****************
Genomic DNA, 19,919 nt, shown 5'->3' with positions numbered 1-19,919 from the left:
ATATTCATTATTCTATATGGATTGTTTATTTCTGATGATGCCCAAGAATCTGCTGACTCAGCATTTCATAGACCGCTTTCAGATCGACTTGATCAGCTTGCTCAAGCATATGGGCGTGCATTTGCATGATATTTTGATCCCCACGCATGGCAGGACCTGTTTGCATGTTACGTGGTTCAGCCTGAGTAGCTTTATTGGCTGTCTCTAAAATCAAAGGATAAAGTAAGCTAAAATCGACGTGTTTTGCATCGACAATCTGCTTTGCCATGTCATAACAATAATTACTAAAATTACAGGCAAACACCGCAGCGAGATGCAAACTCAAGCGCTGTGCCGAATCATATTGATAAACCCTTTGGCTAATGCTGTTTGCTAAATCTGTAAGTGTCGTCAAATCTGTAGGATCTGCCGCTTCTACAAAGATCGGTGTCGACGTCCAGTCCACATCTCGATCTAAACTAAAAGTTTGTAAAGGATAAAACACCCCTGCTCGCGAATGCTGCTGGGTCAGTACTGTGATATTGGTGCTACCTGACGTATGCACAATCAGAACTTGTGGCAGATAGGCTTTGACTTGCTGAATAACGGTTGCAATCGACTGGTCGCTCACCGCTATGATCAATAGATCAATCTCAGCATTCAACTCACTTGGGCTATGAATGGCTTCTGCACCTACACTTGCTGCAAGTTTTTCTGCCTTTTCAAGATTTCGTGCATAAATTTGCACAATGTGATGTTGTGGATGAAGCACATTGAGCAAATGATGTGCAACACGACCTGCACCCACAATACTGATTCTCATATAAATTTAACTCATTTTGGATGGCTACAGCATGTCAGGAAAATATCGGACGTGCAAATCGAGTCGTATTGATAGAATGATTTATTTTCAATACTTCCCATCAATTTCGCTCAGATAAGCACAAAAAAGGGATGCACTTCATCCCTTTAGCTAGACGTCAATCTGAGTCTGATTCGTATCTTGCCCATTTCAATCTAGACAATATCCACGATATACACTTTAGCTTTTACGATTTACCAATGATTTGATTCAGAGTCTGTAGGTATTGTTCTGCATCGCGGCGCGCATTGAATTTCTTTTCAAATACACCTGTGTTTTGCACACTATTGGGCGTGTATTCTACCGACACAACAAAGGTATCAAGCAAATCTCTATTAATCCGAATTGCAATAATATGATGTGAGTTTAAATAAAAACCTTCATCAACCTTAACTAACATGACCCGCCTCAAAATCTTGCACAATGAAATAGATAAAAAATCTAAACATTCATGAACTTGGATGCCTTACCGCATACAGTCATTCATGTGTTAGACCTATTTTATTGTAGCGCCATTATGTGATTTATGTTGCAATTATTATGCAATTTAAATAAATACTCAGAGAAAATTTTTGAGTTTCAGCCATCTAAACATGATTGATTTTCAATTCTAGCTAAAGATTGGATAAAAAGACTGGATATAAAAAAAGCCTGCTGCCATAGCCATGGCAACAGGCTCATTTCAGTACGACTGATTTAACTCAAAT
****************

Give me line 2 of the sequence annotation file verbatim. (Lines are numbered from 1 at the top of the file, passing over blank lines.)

ATATTCATTATTCTATATGGATTGTTTATTTCTGATGATGCCCAAGAATCTGCTGACTCAGCATTTCATAGACCGCTTTCAGATCGACTTGATCAGCTTGCTCAAGCATATGGGCGTGCATTTGCATGATATTTTGATCCCCACGCATGGCAGGACCTGTTTGCATGTTACGTGGTTCAGCCTGAGTAGCTTTATTGGCTGTCTCTAAAATCAAAGGATAAAGTAAGCTAAAATCGACGTGTTTTGCATCGACAATCTGCTTTGCCATGTCATAACAATAATTACTAAAATTACAGGCAAACACCGCAGCGAGATGCAAACTCAAGCGCTGTGCCGAATCATATTGATAAACCCTTTGGCTAATGCTGTTTGCTAAATCTGTAAGTGTCGTCAAATCTGTAGGATCTGCCGCTTCTACAAAGATCGGTGTCGACGTCCAGTCCACATCTCGATCTAAACTAAAAGTTTGTAAAGGATAAAACACCCCTGCTCGCGAATGCTGCTGGGTCAGTACTGTGATATTGGTGCTACCTGACGTATGCACAATCAGAACTTGTGGCAGATAGGCTTTGACTTGCTGAATAACGGTTGCAATCGACTGGTCGCTCACCGCTATGATCAATAGATCAATCTCAGCATTCAACTCACTTGGGCTATGAATGGCTTCTGCACCTACACTTGCTGCAAGTTTTTCTGCCTTTTCAAGATTTCGTGCATAAATTTGCACAATGTGATGTTGTGGATGAAGCACATTGAGCAAATGATGTGCAACACGACCTGCACCCACAATACTGATTCTCATATAAATTTAACTCATTTTGGATGGCTACAGCATGTCAGGAAAATATCGGACGTGCAAATCGAGTCGTATTGATAGAATGATTTATTTTCAATACTTCCCATCAATTTCGCTCAGATAAGCACAAAAAAGGGATGCACTTCATCCCTTTAGCTAGACGTCAATCTGAGTCTGATTCGTATCTTGCCCATTTCAATCTAGACAATATCCACGATATACACTTTAGCTTTTACGATTTACCAATGATTTGATTCAGAGTCTGTAGGTATTGTTCTGCATCGCGGCGCGCATTGAATTTCTTTTCAAATACACCTGTGTTTTGCACACTATTGGGCGTGTATTCTACCGACACAACAAAGGTATCAAGCAAATCTCTATTAATCCGAATTGCAATAATATGATGTGAGTTTAAATAAAAACCTTCATCAACCTTAACTAACATGACCCGCCTCAAAATCTTGCACAATGAAATAGATAAAAAATCTAAACATTCATGAACTTGGATGCCTTACCGCATACAGTCATTCATGTGTTAGACCTATTTTATTGTAGCGCCATTATGTGATTTATGTTGCAATTATTATGCAATTTAAATAAATACTCAGAGAAAATTTTTGAGTTTCAGCCATCTAAACATGATTGATTTTCAATTCTAGCTAAAGATTGGATAAAAAGACTGGATATAAAAAAAGCCTGCTGCCATAGCCATGGCAACAGGCTCATTTCAGTACGACTGATTTAACTCAAAT